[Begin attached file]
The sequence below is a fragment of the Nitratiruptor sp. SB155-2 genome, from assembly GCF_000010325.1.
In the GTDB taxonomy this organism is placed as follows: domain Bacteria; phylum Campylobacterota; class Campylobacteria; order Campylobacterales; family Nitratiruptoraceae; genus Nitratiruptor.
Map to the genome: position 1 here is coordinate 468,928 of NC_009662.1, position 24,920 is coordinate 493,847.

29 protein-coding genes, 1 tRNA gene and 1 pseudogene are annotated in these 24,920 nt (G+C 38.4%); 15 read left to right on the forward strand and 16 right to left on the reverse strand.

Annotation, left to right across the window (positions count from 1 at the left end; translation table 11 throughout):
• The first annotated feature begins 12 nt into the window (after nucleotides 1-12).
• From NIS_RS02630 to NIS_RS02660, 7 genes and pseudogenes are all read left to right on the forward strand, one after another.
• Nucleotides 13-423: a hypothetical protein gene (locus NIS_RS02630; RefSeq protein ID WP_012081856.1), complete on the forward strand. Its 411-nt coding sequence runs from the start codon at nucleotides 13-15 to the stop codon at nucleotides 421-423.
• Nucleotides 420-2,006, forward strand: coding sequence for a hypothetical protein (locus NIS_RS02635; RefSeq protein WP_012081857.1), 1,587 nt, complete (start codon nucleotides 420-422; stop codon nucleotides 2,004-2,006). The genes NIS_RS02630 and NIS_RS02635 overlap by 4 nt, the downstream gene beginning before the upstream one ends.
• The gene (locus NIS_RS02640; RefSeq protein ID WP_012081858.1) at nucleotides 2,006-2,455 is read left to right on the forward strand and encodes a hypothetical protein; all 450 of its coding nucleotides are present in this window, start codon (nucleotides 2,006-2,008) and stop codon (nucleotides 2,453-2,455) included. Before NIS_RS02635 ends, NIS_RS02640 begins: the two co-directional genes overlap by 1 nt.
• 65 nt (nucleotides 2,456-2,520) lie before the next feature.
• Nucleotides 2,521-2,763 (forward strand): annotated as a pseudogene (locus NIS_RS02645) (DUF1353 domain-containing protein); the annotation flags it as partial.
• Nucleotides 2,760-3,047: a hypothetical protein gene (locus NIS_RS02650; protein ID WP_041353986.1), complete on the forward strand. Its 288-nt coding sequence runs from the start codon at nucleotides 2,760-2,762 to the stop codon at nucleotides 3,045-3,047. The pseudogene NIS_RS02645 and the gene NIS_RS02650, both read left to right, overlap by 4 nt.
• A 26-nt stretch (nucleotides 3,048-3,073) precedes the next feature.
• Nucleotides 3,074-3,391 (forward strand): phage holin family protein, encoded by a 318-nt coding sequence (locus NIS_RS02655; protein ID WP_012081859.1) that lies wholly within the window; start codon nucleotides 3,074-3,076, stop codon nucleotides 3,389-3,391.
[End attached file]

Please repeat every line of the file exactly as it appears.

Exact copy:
The sequence below is a fragment of the Nitratiruptor sp. SB155-2 genome, from assembly GCF_000010325.1.
In the GTDB taxonomy this organism is placed as follows: domain Bacteria; phylum Campylobacterota; class Campylobacteria; order Campylobacterales; family Nitratiruptoraceae; genus Nitratiruptor.
Map to the genome: position 1 here is coordinate 468,928 of NC_009662.1, position 24,920 is coordinate 493,847.

29 protein-coding genes, 1 tRNA gene and 1 pseudogene are annotated in these 24,920 nt (G+C 38.4%); 15 read left to right on the forward strand and 16 right to left on the reverse strand.

Annotation, left to right across the window (positions count from 1 at the left end; translation table 11 throughout):
• The first annotated feature begins 12 nt into the window (after nucleotides 1-12).
• From NIS_RS02630 to NIS_RS02660, 7 genes and pseudogenes are all read left to right on the forward strand, one after another.
• Nucleotides 13-423: a hypothetical protein gene (locus NIS_RS02630; RefSeq protein ID WP_012081856.1), complete on the forward strand. Its 411-nt coding sequence runs from the start codon at nucleotides 13-15 to the stop codon at nucleotides 421-423.
• Nucleotides 420-2,006, forward strand: coding sequence for a hypothetical protein (locus NIS_RS02635; RefSeq protein WP_012081857.1), 1,587 nt, complete (start codon nucleotides 420-422; stop codon nucleotides 2,004-2,006). The genes NIS_RS02630 and NIS_RS02635 overlap by 4 nt, the downstream gene beginning before the upstream one ends.
• The gene (locus NIS_RS02640; RefSeq protein ID WP_012081858.1) at nucleotides 2,006-2,455 is read left to right on the forward strand and encodes a hypothetical protein; all 450 of its coding nucleotides are present in this window, start codon (nucleotides 2,006-2,008) and stop codon (nucleotides 2,453-2,455) included. Before NIS_RS02635 ends, NIS_RS02640 begins: the two co-directional genes overlap by 1 nt.
• 65 nt (nucleotides 2,456-2,520) lie before the next feature.
• Nucleotides 2,521-2,763 (forward strand): annotated as a pseudogene (locus NIS_RS02645) (DUF1353 domain-containing protein); the annotation flags it as partial.
• Nucleotides 2,760-3,047: a hypothetical protein gene (locus NIS_RS02650; protein ID WP_041353986.1), complete on the forward strand. Its 288-nt coding sequence runs from the start codon at nucleotides 2,760-2,762 to the stop codon at nucleotides 3,045-3,047. The pseudogene NIS_RS02645 and the gene NIS_RS02650, both read left to right, overlap by 4 nt.
• A 26-nt stretch (nucleotides 3,048-3,073) precedes the next feature.
• Nucleotides 3,074-3,391 (forward strand): phage holin family protein, encoded by a 318-nt coding sequence (locus NIS_RS02655; protein ID WP_012081859.1) that lies wholly within the window; start codon nucleotides 3,074-3,076, stop codon nucleotides 3,389-3,391.